Map: How downtown Tyler is being recycled and rebuilt

Nearly a year since we first launched this map to help Tylerites keep track of big developments downtown, there has been little to no progress on several big, ambitious residential projects. But commercial offerings continue to expand, and free parking at Fair Plaza seems to have paid off.

When we first launched this map nearly one year ago, a wave of exciting new residential projects had just been announced. There was the enormous, ambitious plan for high-end apartments on the barren former King Chevrolet lot. An upstart, little-known company called Invest in Tyler had bought up major downtown properties and was promising to give them new life. Spring Avenue, east of the courthouse, was due to get new lofts in the old New York Store. The once-glamorous Carlton Hotel was apparently being rescued by a Dallas-based developer, who planned to put in yet more lofts.

Eleven months later, Invest in Tyler has put several downtown properties up for sale—one building is gutted and exposed to the elements, to the alarm of local architects—and says it’s focusing elsewhere. The old King Chevrolet lot remains empty; its developer plans to make progress on a new midtown apartment complex first, and then break ground downtown. The Dallas developer who bought The Carlton missed construction deadlines, and the city hopes a new buyer will emerge.

While residential living hasn’t expanded downtown over the past year, surprising new commercial projects have emerged, most notably the renovation of the iconic Plaza Tower, which will include a new True Vine taproom. Mayor Heines’s real estate company is creating an assortment of new retail opportunities in the old Barham’s Antiques building. The promise of free parking in the Fair Plaza garage appears to have paid off, if the The Foundry’s decision to repurpose its parking lot and install a large patio is any indication. And a big, bold proposal for a totally redefined downtown Tyler has earned fans across Tyler and beyond over the past year—read our interview with the architects behind “the Fitzpatrick plan.” 

Will all this activity going on, it can be hard to keep track. The Tyler Loop has put together this guide to major downtown developments since the start of 2016, and we’ll continue updating over time. Click a location to read about it, or just scroll down.

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First published July 5, 2018, with additional reporting by Erin Hancock.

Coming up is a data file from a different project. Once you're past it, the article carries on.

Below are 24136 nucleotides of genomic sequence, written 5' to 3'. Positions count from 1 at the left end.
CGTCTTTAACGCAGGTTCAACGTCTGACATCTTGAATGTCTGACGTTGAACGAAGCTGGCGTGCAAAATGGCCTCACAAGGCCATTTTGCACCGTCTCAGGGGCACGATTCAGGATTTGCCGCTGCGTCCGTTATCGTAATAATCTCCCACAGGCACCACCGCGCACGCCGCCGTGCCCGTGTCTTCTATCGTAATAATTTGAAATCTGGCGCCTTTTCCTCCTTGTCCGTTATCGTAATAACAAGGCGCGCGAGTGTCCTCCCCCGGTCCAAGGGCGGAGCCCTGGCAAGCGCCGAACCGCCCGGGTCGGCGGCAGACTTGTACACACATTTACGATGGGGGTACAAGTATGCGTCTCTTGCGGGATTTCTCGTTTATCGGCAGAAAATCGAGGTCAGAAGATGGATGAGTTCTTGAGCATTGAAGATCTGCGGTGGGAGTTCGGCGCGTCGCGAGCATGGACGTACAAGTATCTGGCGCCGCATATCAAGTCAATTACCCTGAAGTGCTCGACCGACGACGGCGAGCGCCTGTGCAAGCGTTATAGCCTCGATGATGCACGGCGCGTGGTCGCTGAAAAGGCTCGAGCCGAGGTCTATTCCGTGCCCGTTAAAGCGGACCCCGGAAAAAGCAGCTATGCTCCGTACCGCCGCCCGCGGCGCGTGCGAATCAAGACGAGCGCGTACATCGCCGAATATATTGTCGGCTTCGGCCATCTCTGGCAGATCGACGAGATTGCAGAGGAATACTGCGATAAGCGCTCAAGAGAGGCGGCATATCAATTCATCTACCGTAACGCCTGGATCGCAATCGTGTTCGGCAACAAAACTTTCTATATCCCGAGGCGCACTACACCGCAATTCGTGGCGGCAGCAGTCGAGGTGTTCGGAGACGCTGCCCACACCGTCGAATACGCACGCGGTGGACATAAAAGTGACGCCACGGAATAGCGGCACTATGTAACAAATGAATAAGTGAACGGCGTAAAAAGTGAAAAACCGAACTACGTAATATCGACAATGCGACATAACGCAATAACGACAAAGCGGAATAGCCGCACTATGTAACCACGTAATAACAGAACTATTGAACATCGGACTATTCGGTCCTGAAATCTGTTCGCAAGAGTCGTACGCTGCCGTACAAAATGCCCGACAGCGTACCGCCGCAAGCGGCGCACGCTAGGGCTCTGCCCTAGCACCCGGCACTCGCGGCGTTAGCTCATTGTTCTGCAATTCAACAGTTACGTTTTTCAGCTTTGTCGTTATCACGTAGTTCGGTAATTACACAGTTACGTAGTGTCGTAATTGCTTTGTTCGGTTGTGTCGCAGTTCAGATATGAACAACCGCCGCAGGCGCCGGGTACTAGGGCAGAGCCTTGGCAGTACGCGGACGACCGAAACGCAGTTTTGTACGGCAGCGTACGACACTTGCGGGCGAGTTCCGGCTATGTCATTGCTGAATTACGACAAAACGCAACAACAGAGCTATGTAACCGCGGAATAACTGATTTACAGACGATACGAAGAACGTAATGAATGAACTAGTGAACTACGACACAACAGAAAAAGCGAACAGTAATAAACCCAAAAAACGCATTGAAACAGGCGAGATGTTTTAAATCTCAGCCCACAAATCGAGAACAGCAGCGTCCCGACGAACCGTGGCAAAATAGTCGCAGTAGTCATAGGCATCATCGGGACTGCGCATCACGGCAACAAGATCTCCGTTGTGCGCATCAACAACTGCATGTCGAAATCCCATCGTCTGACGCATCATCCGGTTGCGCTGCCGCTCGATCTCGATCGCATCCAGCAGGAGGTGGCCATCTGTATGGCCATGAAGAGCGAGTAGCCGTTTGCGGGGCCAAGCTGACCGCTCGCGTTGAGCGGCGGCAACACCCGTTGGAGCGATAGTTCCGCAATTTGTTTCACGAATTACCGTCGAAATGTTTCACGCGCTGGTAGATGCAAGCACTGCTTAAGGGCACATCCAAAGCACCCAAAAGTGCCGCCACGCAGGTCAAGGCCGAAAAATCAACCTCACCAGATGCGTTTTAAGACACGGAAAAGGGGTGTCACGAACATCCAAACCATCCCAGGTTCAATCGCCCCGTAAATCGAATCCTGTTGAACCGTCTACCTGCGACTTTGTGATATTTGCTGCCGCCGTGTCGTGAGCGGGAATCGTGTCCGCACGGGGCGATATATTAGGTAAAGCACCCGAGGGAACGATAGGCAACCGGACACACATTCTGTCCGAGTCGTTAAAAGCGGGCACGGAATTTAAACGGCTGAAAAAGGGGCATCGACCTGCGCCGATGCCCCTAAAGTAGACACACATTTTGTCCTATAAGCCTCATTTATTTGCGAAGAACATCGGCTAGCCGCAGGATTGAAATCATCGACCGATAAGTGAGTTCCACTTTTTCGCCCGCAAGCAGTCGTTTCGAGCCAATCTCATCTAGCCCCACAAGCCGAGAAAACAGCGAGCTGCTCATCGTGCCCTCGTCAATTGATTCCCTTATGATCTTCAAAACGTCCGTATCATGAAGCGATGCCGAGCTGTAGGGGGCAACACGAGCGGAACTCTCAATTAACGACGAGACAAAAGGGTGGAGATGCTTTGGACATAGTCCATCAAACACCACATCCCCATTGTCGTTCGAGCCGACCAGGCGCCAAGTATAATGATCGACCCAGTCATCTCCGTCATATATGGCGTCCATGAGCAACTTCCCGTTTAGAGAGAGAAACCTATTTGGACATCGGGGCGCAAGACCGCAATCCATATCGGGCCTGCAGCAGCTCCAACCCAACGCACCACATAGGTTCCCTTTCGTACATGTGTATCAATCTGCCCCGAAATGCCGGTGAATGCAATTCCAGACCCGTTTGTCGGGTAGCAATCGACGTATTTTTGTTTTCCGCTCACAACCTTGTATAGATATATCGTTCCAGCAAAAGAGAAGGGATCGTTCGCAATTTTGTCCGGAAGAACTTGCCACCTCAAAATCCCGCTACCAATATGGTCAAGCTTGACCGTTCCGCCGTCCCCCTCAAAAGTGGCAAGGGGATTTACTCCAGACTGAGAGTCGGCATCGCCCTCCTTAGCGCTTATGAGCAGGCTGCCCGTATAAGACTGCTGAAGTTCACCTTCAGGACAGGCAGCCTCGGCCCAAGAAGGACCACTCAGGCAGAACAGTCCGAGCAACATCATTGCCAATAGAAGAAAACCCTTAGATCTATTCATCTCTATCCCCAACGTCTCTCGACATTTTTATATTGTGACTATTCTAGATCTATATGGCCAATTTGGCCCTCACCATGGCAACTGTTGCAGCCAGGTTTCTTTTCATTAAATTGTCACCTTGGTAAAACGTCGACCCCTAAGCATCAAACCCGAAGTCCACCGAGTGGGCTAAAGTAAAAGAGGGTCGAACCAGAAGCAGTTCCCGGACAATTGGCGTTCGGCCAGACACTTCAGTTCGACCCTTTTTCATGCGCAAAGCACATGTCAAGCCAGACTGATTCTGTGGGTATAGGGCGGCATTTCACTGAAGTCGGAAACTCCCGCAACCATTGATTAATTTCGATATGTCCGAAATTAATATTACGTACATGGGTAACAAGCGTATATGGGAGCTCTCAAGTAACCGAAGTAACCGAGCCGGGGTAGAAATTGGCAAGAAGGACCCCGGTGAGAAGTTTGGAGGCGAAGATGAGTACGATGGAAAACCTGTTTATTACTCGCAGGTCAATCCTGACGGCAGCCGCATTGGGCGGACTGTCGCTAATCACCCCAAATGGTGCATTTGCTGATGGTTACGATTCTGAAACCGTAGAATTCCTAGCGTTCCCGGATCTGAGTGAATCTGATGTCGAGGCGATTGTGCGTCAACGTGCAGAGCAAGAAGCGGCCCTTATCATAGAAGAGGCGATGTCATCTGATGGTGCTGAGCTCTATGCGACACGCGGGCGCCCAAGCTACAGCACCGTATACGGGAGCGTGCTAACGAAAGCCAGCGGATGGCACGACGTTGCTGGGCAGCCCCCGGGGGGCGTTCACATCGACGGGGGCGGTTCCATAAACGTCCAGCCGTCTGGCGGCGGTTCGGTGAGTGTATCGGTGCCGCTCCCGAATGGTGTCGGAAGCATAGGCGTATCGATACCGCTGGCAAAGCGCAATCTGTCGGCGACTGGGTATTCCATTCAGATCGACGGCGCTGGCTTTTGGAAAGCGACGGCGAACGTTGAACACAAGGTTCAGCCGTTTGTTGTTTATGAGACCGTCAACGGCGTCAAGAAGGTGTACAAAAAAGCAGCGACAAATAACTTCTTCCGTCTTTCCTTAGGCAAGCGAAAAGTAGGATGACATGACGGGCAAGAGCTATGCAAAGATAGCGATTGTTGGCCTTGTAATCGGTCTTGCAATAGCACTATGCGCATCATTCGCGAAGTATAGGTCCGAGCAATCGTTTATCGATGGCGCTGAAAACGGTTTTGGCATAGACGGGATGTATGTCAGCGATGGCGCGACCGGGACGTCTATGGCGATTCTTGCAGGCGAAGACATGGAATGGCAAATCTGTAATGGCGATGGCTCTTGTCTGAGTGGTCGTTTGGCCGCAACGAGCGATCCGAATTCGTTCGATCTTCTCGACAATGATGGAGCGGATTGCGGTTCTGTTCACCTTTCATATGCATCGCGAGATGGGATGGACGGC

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Yasmeen Khalifa, a Loop 2019 summer intern, is a Mass Communication and English student at the University of Texas at Tyler. She is the managing and lifestyle editor of The Patriot, a student-run newspaper investigating issues on- and off-campus, exploring the changing East Texas culture, and giving students a voice. Khalifa recently co-founded a new music series in The Patriot titled “Music in the Pines: Exploring Eclectic East Texas.” The series highlights local musicians, venues, concerts and other events as the music scene in East Texas evolves and thrives. Yasmeen also works as a lab technician in the Mass Communication department. Khalifa is the founding president of the Keep Tyler Beautiful Youth Advisory Committee, a group of students working together to encourage beautification, litter reduction and recycling in Tyler.
Tasneem Raja is the Editor-in-Chief of The Oaklandside. A pioneer in data journalism and local nonprofit news startups, she co-founded The Tyler Loop, a nationally recognized community news platform in East Texas. She was a senior editor at NPR's Code Switch and at Mother Jones, where the team she led helped built the first-ever database of mass shootings in America. She started her career as features reporter at The Chicago Reader and The Philadelphia Weekly, and lives in Oakland with her husband and two imperious terriers.
An East Texas native, Jamie Maldonado has worked as a visual journalist and copy editor for the Longview News-Journal, The Denver Post and other publications. He is a professional photographer and creates YouTube content about film photography. Taking to heart Dorothea Lange’s quote, “A camera is a tool for learning how to see without a camera,” Jamie has turned his lens on his hometown and its people to see it anew.
Chris Groskopf is co-founder of The Tyler Loop and present deputy editor for graphics and interactives at FiveThirtyEight. He is a pioneer in the field of data-driven storytelling, having worked at The Chicago Tribune, NPR, and Quartz. @onyxfish